Synopsis: A woman and her childhood friend seek out revenge on those who victimized and abused them.
Release Date: January 22, 2016 MPAA Rating: PG-13
Genre(s): Drama, Horror
Remaking an iconic horror movie is always a risky proposition. Sometimes it works out, like with The Texas Chainsaw Massacre and Maniac. Other times, not so much, such as with Carrie or Poltergeist. Then, there are times when one wonders why it was even done in the first place. That’s the case with Martyrs, the remake of the incredible 2008 French film of the same name.
Martyrs is about a young woman named Lucie (Troian Bellisario from “Pretty Little Liars”) who, as a child, was found on the streets after escaping from a family of torturous and neglectful captors. Lucie spends the rest of her childhood growing up in an orphanage, haunted by nightmares of her past and imaginary monsters. After fifteen years, Lucie goes in search of closure by tracking down her tormentors – and killing them. She calls the only friend she has – another girl from the orphanage named Anna (Bailey Noble from “True Blood”) – to help her clean up the mess. Once Anna arrives, the girls discover that the situation is bigger than Lucie had initially thought; not only is Lucie not the only victim of the torture, but the people she killed are not the only guilty parties.
This reimaging of Martyrs was directed by Kevin and Michael Goetz (the pair who made Scenic Route) from a script by Mark L. Smith (The Revenant), using the original 2008 screenplay by Pascal Laugier (The Tall Man) as a guide. For the most part, Smith’s script follows the original, except for one crucial difference that occurs about halfway through the film. Without giving anything away, let’s just say something happens (or, rather, something doesn’t happen) that changes the texture of the second half of the movie, shifting the focus a tad. The rest of the film still stays fairly close to the original, but the approach is tweaked a little. It’s not better, and it’s not worse. It’s just a bit different.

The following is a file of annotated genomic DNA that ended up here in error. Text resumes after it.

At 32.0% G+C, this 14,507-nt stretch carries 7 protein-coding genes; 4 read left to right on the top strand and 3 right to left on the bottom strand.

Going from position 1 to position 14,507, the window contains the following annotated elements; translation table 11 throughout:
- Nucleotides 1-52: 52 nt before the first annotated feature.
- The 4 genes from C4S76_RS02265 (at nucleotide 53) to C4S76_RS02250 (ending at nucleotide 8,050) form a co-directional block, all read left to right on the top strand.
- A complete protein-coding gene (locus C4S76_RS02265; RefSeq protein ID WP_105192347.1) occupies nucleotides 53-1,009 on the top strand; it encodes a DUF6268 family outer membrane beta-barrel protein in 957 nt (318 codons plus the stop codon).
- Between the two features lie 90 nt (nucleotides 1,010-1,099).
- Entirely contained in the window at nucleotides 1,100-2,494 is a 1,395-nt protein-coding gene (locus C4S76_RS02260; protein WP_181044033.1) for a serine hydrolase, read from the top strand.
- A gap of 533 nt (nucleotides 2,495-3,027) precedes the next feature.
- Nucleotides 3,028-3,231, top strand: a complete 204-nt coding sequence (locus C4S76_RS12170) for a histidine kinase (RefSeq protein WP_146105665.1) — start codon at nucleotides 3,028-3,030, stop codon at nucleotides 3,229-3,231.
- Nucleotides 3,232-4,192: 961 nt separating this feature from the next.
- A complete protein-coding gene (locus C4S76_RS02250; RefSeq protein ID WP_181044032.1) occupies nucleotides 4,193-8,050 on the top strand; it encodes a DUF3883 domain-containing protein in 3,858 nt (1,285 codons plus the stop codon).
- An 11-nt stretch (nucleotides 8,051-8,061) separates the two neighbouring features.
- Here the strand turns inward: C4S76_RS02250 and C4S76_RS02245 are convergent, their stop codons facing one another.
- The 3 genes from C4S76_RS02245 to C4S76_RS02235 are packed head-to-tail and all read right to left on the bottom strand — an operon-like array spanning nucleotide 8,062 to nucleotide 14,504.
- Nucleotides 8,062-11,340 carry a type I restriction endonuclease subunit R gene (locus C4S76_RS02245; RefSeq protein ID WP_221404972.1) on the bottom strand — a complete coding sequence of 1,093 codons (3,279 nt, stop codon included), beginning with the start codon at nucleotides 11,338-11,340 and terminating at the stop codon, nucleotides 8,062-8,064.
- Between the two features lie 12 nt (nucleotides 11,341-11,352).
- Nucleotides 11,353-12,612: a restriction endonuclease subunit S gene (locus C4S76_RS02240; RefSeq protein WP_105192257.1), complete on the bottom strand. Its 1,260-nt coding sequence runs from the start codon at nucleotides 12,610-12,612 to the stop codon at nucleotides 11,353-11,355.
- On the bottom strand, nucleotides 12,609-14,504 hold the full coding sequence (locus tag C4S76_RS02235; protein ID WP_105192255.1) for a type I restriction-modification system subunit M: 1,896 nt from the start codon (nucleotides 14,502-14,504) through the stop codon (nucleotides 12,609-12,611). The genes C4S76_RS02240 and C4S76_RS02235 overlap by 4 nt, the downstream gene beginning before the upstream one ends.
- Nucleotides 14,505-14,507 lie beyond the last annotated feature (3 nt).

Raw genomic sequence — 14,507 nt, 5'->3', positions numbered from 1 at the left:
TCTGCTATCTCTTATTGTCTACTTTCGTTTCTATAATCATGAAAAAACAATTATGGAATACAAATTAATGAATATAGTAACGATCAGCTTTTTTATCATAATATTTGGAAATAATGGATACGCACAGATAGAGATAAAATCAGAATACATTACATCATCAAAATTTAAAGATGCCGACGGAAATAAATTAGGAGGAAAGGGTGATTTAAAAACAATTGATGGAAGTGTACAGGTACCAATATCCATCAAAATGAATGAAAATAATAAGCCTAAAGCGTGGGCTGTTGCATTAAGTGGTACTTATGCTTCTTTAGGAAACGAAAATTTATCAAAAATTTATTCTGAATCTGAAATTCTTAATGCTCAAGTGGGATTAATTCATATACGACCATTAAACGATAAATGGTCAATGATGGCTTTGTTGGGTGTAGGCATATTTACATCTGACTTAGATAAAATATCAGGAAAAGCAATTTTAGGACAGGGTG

So, the question remains, why remake a movie that is less than ten years old in the first place? The obvious answer is probably the correct one; the new Martyrs is Americanized. It’s not just the language, although the dialogue being in English rather than French is probably the biggest difference between the two films. The whole vibe of the new version is toned down – the rough edges are dulled, and the bite is weakened. It’s a tidier and cleaner film, but just as the dirt and grime of the original is stripped away, so is much of the power and impact. In short, the Goetz Brothers take a brutal and disturbing film, and turn it into just another horror movie.
Like Carrie and Poltergeist, Martyrs is a well-made movie, slick and competent, but there’s not a whole lot of point to its existence. If there had never been an original version, the new one would stand quite nicely on its own. As it is, however, it comes up short in the comparison. The only reason for an audience to prefer the new Martyrs over the old one would be the valid gripe that they don’t want to deal with the French language issues. But, if the viewer doesn’t mind reading subtitles, they’ll be better off just seeking out Pascal Laugier’s grittier 2008 version.
As far as scares go, Martyrs has its fair share. Like the original, the terror lies in the fact that the atrocities are committed by real people, and that makes it much scarier than any ghost or monster movie, but there are also very real psychological demons within Lucie’s head that are terrifying as well. Both versions contain plenty of nail-biting suspense and hair-pulling anxiety, but while the 2008 movie was full of brutality and cringe-worthy gore, the reimagining relies more on jump scares, because that’s what American audiences want to see and experience. Of course, there can’t be a film called Martyrs without some degree of torture and viscera being present, but the blood and guts is toned down a lot. Instead, the film is a series of visually startling moments. Some are telegraphed and some are not, but all of them are pretty effective. The Goetz Brother’s Martyrs is a different kind of scary than Laugier’s Martyrs. There’s more seat jumping and less seat squirming.
Cast and Crew
- Director(s): Kevin Goetz
- Producer(s): Wyck GodfreyPeter Safran
- Screenwriter(s): Mark L. SmithPascal Laugier (Characters)
- Cast: Bailey Noble (Anna)Troian Bellisario (Lucie)Caitlin Carmichael (Sam) Toby Huss (Fenton)Kate Burton (Eleanor)Romy Rosemont (Mom)Blake Robbins (Dad)Taylor John Smith (Son)Lexi DiBenedetto (Daughter)Elyse Cole (Young Anna)Ever Prishkulnik (Young Lucie)Melissa Tracy (The Creature)
- Editor(s): Jake York
- Cinematographer: Sean O’Dea
- Production Designer(s):
- Costume Designer: Sheila Hume
- Casting Director(s): Jordan BassLauren Bass
- Music Score: Evan Goldman
- Music Performed By:
- Country Of Origin: USA